While the week was good for established positions that my All Star Options subscribers are enjoying, my little experimentation with $SPY options wasn’t as satisfying.
Thanks to a well-timed midday slump in stocks today, I was able to exit the entire position for basically a net scratch after commissions. So if there is a silver lining, that was it. Otherwise, there were a bunch of trades, and a lot of chasing the market higher as my short calls kept needing to be defended. I did short videos each day this week, showing me making these trades.
While I don’t think this strategy is a bad idea, it took actuallytrading it to learn that it might not be right for me. I don’t like the feeling of watching short options go in the money and having to endure any worry that the market might go on an extended run, punishing by position in the process. That leaves me feeling like I have no control of the situation. I don’t like that feeling.
Yes, my risks were defined and I knew the maximum I could lose, but playing defense every day felt like more of a battle than I’m in the mood for. I want to be operating in the flow of the market, not fighting against it.
So I closed the position for a clean slate (more below).
Here’s is the video I recorded as I closed up this campaign:
After closing this all up, then making myself some lunch, and then busying myself with other day job work-related tasks, I starting building a position near the close of trading for my next campaign that I’ll start video-ing next week. I purchased ATM straddles in each of the next four expiration series (Monday 11th, Wednesday 13th, Friday 15th, Tuesday 19th).
This left me with a delta-neutral, long gamma position which I feel is the stance I need to be taking in the foreseeable future as the stock market looks to me like we’re at an inflection point. I don’t know which way we go next, but I’m willing to bet we either go way higher (further punishing bears calling for the end of Western society), or we see a meaningful dip in the next 4-12 weeks (pulling the rug out from all the Johnny-come-lately hot money hands piling into every uptrend). In either scenario, a delta-neutral and long gamma position should benefit (more so on the downside).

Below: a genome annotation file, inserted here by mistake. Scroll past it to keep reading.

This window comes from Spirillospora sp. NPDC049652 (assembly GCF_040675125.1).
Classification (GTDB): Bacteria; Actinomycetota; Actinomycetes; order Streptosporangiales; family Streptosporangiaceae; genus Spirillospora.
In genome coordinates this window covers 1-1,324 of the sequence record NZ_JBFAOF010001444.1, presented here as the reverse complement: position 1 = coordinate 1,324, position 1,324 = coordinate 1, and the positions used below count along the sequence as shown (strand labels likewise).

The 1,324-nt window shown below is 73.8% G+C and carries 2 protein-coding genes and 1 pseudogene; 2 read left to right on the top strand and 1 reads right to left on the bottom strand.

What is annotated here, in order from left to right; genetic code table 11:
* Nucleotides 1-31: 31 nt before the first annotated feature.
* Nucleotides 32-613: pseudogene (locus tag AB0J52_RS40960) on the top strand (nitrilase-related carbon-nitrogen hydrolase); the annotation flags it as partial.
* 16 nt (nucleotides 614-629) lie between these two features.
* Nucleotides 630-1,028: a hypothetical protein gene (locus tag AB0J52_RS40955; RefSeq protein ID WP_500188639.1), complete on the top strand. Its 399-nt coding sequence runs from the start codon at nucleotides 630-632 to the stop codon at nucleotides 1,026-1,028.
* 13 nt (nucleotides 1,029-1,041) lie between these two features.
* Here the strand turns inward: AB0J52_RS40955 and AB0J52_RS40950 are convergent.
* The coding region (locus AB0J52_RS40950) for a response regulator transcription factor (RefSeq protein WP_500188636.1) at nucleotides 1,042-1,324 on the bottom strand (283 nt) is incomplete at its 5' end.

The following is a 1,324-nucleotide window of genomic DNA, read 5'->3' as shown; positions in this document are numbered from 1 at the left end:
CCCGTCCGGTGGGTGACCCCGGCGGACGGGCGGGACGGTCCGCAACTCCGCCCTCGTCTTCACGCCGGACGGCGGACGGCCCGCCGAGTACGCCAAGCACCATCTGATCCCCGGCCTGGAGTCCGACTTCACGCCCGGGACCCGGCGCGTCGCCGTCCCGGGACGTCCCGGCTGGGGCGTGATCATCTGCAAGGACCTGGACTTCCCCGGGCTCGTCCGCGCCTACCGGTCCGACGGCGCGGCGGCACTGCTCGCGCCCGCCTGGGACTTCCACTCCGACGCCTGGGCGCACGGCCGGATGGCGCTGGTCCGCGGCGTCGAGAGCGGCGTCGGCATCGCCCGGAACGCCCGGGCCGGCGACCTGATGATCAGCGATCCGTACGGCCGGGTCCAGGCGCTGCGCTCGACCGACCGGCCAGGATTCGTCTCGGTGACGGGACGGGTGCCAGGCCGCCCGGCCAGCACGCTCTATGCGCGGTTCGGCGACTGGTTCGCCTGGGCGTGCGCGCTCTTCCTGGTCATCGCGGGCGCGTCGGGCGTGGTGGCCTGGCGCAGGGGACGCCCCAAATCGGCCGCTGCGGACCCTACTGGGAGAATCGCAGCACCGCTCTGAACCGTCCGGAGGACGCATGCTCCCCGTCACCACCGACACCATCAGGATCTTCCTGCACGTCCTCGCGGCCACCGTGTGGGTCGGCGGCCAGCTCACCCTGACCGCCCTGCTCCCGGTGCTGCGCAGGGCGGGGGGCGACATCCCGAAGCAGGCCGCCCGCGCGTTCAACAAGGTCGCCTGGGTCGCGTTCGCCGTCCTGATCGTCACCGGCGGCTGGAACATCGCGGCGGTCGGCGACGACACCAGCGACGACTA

The trick, or art, will be in managing the theta decay impact inherent in holding long options.
My initial thinking is to keep it simple.
At times when my P/L is positive (meaning the value of options is rising), I’ll be a seller of options — closing long options from my existing inventory to bring my deltas back to neutral. At times when my P/L is negative on the day (options values are declining), then I’ll look to be a buyer of new options in back week expirations to realign my deltas to neutral. Buying when options are “cheap,” selling when they are “inflated.”
Having a neutral delta position makes me ready for anything. Up or down, I don’t care. I just want the market to move. And being long options means I’ll be in position for theoretically unlimited gains in any truly epic moves, while having clearly defined risks when the markets aren’t as accommodating (I can’t lose more than I paid for the long options). And since I’ll be buying calls when my delta becomes negative as the market declines, and buying puts when my delta becomes more positive as the market rises — I’ll be “buying low and selling” high. This is a process known as gamma scalping. Though, typically gamma scalpers buy and sell the underlying stock to keep their deltas in line. Maybe this is what I should be doing? I only learn by doing.
We’ll find out.
If any of this interests you, I hope you’ll follow along with these videos (I keep them under 10 minutes long) and subscribe to my youtube channel.